Guide to Landscaping a North-Facing Yard

North-Facing Yard

All kinds of factors can influence how your yard thrives, but did you know that the direction it faces can make a big difference? North-facing yards create unique difficulties in landscape design, but they’re a perfect opportunity to get creative. Read on to learn more about landscaping a north-facing yard.

Why is north-facing landscaping difficult?

The U.S. is in the Northern hemisphere, which means the sun approaches American lawns from the south. This spells sunshine for south-facing yards and extra shade for yards to the north. Even if your yard doesn’t get shadows from homes or tall trees, a north-facing landscape will need to accommodate at least partial shade while the sun is behind your house.

Because there is less sun, north-facing landscaping doesn’t dry out quickly and holds more moisture than yards that face other directions. This can be perfect for low-maintenance landscaping or water-hungry plants, but you’ll need to keep an eye out for lawn diseases.

The good news? Your yard will stay cooler in the summer when temperatures climb, and there are plenty of options for a north-facing planting scheme! North-facing gardens can be tricky no matter your location, but in climates with particularly hot summers, sun-loving plants like begonias may even need the shade to make sure they’re sitting in moist soil.

Mapping sunlight in your north-facing yard

Mapping Sunlight
Julia_Kuleshova | iStock

To tackle a north-facing landscaping project, it’s important to know what kind of light you’re working with first. 

Here are a few different types of sun exposure common in north-facing yards:

  • Dappled sun: sunlight that’s filtered through tree leaves all day long
  • Morning sun: bright sunlight in the morning but shady in the afternoon
  • Afternoon sun: shady in the morning and bright sunlight in the afternoon
  • Partial shade/part shade/light shade: three to six hours of direct sunlight per day
  • Full shade: less than three hours of direct sunlight
  • Deep shade: no direct sunlight all day

Try photographing your yard from the same angle at different times of day to get a picture – literally – of how the sun travels across your yard. This will help you locate your sunny and shady areas and choose the appropriate plants for those areas.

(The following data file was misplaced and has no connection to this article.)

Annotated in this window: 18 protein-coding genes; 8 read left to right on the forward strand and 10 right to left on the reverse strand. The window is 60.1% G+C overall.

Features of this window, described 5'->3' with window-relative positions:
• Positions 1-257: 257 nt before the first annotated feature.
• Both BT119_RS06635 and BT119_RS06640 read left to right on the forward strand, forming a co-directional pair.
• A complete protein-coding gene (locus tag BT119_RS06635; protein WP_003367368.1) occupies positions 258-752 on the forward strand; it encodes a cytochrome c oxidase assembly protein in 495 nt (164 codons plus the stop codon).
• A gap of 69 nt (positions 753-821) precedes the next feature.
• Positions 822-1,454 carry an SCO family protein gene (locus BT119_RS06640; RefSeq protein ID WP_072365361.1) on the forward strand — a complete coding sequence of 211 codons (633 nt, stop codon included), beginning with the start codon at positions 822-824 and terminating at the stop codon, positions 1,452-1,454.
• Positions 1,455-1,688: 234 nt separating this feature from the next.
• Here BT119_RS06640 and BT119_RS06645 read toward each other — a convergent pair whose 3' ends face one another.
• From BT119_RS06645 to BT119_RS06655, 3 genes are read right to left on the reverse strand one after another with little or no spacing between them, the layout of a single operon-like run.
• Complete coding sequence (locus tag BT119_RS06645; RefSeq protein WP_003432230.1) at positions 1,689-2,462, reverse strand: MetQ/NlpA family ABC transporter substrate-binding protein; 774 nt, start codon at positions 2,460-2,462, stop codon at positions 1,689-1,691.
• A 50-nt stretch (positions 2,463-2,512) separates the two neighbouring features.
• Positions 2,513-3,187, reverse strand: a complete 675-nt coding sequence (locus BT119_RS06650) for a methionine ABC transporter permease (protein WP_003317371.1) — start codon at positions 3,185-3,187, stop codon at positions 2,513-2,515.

Tips for landscaping a north-facing yard

After mapping the sunlight in your yard, it’s time to use that information. Follow these tips for landscaping a north-facing yard.

Plan for shade

shade-loving plants
Tanaphong Toochinda | Unsplash

Start by selecting flowers, shrubs, vines, ground covers, or vegetables like those listed in this Lawn Love guide to shade-loving plants. These are a good starting point for adding new plants to your garden space, and with options from veggies to flowers and shrubs, there’s something for everyone.

These are just a few of the best plants for a shade garden:

  • Leafy vegetables like lettuce, kale, and arugula
  • Impatiens
  • Hostas
  • Foxgloves
  • Irises
  • Evergreen shrubs, such as wintergreen and coast leucothoe
  • Evergreen flowers, such as hellebores
  • Heuchera/coral bells

Maximize sunlight

There are plenty of ways to make the most of the sunlight you get in your north-facing yard. If you have shade in the morning but sun in the afternoon, climbing vines like star jasmine or pole beans can climb to the bright side. Place plants that need a little more light at the end of the garden furthest from the house, where more sunlight can reach them.

Add some color


It’s easy to cultivate green foliage in a north-facing landscape, but working with tricky light conditions doesn’t mean you have to give up on the rest of your garden color palette. Rhododendrons are one flowering shrub that thrives in partial shade, while hydrangeas can handle partial to full shade and give your yard beautiful pink and blue flowers.

Did you know? Bigleaf hydrangea colors are influenced by the acidity of the soil. Acidic soils with a pH of less than 5.5 will create blue flowers, while alkaline and neutral soils will produce pink.

Get creative with ground covers


Turfgrass can be tricky to grow in a north-facing landscape. Luckily, in addition to shade and disease-tolerant grasses like centipedegrass, there are plenty of ground cover options to choose from. 

If you’re looking for a shade-tolerant ground cover that also brings a bit of color to your yard, perennials like sweet woodruff and lily-of-the-valley are a lovely addition. The gorgeous white leaves of snow-on-the-mountain can also handle most shade and soil conditions.

Incorporate containers

Containers provide extra flexibility and a great way to take advantage of sunnier spots in your yard, even if they’re in small spaces. As a bonus, container gardens are easy to relocate if they’re not getting the light they need. Stone and terracotta planters add a beautiful Mediterranean flair.

The final word

If you’re trying to figure out the best options for your north-facing lawn, a landscaping professional can help you find the right fit for you.

From shady borders and spring flowers to selecting the right plants for the rest of your lawn, our Lawn Love pros are just a call or click away.

Main Photo Credit: Donera | Pexels

Annie Parnell

Originally from the Washington, D.C., area, Annie Parnell is a freelance writer and audio producer based in Richmond, Virginia. She is passionate about gardening, outdoor recreation, sustainability, and all things music and pop culture.